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April Showers bring May Floods

| April 18, 2021 1:00 AM

Spring flooding is especially common in Kootenai, Shoshone, and Benewah Counties. According to the Idaho Office of Emergency Management, Kootenai County experienced an average of 22 “major flooding events” between 2012 and 2017, the second highest in the state.

Most flooding occurs along natural stream or river channels of course. The land along a stream or river that is identified as being susceptible to flooding is called the floodway. Communities in our region are especially vulnerable to flooding of our many rivers, lakes, and creeks due to snowmelt, rain, or rain on snow events combined with steep mountain slopes. The extent of flooding depends on many factors including depth of winter snowpack, spring weather patterns, watershed and stream gradients, watershed vegetation in uplands and lowlands, and the natural and artificial floodwater storage areas.

While it is well known that flooding can cause dangerous driving conditions and structural damage for property owners, floodwaters may also contain harmful bacteria, hazardous materials, and other toxins that can have disastrous impacts on public health and the environment throughout the entire watershed.

Hazardous Materials:

A common problem during, and after a flood, is the displacement and leakage of tanks and other containers of hazardous materials (i.e., radioactive, flammable, explosive, corrosive, toxic, or allergenic). To minimize water quality contamination from these types of container leaks, follow these precautions: Store hazardous materials in areas not susceptible to rising and receding flood waters, such as fenced areas, cabinets, or storerooms. Clearly identify and label contents, especially when materials are not in original containers. Make sure containment vaults for underground storage tanks have been engineered properly to prevent tanks from floating out of the ground if contents are lighter than water.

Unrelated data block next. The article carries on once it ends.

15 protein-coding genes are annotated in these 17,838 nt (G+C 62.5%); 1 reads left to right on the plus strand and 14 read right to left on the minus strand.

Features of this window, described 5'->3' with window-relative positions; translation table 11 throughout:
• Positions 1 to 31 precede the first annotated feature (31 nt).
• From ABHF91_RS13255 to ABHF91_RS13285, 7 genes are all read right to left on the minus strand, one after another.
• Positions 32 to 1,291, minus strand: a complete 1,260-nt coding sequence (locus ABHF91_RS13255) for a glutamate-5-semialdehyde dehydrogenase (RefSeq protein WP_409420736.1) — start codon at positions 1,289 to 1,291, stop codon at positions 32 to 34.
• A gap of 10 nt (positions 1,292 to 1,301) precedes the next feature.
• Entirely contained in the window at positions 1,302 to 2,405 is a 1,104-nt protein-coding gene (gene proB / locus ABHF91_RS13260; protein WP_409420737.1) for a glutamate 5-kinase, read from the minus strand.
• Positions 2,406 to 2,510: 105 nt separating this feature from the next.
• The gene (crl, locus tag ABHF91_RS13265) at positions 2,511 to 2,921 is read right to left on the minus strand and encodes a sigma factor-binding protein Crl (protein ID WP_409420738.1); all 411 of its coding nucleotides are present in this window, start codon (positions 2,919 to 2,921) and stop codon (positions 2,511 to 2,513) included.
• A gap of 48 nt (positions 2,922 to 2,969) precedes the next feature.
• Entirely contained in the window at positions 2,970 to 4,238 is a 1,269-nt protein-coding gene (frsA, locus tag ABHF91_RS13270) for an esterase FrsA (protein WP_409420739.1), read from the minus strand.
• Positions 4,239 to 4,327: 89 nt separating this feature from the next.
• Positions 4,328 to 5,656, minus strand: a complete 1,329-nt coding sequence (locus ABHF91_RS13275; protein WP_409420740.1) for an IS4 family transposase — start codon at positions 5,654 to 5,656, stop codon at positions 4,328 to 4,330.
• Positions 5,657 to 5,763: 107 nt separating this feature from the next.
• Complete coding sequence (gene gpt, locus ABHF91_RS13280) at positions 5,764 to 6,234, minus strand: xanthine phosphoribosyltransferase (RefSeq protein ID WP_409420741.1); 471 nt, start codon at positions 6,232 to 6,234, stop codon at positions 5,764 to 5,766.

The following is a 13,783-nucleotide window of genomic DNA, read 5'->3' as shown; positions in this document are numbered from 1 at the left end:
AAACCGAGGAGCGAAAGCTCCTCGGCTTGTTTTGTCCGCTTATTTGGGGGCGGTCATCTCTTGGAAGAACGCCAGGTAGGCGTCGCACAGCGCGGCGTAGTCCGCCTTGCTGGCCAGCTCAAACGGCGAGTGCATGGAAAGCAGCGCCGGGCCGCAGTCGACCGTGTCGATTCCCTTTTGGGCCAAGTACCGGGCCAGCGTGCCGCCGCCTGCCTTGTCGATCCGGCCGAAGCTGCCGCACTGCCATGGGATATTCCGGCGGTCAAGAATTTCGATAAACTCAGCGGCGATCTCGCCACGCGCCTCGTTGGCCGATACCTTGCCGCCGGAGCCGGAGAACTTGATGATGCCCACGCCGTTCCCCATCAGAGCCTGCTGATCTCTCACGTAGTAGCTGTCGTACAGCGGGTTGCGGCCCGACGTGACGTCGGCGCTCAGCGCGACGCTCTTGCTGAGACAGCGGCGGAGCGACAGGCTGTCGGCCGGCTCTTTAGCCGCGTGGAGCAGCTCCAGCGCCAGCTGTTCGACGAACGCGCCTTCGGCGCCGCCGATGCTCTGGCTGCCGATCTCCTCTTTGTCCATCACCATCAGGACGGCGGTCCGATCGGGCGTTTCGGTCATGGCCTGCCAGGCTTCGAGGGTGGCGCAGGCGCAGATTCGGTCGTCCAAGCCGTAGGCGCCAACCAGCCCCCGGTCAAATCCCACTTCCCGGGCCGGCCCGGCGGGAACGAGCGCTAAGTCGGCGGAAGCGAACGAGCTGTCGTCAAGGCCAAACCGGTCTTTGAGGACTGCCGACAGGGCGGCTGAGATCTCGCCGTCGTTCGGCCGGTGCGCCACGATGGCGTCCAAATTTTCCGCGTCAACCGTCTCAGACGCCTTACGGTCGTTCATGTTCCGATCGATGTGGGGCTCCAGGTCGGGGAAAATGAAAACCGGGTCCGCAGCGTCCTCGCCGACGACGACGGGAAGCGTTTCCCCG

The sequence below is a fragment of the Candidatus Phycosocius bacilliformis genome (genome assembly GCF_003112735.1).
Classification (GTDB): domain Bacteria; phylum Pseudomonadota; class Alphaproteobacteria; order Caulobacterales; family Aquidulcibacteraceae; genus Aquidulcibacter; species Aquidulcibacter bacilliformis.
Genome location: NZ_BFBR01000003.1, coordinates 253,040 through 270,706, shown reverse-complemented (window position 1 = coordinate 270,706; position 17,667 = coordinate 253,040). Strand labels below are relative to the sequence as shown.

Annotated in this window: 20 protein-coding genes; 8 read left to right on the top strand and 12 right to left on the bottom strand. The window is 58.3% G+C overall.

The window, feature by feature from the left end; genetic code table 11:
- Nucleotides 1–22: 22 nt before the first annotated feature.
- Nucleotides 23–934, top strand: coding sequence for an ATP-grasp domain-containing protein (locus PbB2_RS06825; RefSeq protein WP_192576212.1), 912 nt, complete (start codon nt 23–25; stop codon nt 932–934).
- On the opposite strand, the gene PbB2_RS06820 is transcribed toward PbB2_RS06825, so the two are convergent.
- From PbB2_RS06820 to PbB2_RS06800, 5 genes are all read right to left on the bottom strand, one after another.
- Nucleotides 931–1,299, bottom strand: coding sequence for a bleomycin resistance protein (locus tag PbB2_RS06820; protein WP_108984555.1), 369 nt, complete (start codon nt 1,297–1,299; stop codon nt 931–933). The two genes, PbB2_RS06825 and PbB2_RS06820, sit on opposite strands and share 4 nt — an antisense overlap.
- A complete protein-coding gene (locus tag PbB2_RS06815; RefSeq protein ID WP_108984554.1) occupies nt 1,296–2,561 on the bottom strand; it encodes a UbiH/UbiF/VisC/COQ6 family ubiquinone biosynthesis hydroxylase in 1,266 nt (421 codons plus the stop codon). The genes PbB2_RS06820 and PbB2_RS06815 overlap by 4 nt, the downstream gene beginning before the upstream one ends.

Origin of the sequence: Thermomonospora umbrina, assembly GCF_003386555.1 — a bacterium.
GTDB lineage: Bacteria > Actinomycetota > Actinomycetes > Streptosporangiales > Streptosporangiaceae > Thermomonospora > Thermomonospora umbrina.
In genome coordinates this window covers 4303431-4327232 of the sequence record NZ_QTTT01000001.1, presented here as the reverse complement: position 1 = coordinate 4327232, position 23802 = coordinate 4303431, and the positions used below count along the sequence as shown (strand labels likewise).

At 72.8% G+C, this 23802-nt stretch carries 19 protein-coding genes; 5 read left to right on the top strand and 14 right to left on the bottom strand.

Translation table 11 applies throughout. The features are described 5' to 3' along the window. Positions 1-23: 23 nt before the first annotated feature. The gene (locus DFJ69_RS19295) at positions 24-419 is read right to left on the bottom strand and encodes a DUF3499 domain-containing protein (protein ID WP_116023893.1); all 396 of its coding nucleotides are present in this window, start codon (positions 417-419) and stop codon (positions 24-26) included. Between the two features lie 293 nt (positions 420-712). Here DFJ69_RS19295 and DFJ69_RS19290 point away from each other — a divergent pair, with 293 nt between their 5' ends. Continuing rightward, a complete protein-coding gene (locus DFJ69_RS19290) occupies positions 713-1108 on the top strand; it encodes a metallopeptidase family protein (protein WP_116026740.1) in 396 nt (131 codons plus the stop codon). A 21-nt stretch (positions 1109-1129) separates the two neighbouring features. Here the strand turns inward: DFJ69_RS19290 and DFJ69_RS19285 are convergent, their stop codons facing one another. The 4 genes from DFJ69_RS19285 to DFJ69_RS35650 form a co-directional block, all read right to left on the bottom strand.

Wastewater and Septic Systems:

The spread of harmful bacteria and other contaminants can also occur during a flood when wastewater and septic systems become overloaded and toxins enter groundwater and drinking water wells. To minimize and prepare for water quality contamination from wastewater and septic systems, identify at what water level your system can become compromised and prepare an emergency response plan. Do not pump your tank when the drain field is flooded or oversaturated. Do not use the sewage system until water in the soil absorption field is lower than the water level around the house. Have your septic tank professionally inspected and serviced (every 3-5 years) and when you suspect damage. If the soil absorption field is clogged, a new system may have to be installed or the wastewater diverted to a replacement drain field.

Drinking Water:

Floodwaters may contaminate drinking water wells and systems. If your private well is flooded, assume the water in your home is contaminated. Do not use contaminated water for any household use. Before a flood, precautionary measures to protect and prevent floodwater entry into the water system include sealing pipes, distribution lines, or other openings connected with your drinking water system. Have your well tested for bacteria and other contaminants before returning it to service.

Through planning and education, community members, homeowners and businesses can help minimize the negative impacts flooding can have on human health and the environment and we can all help to reduce flood-related threats to water quality! For more information on flood preparedness, visit: https://www.epa.gov/natural-disasters/flooding.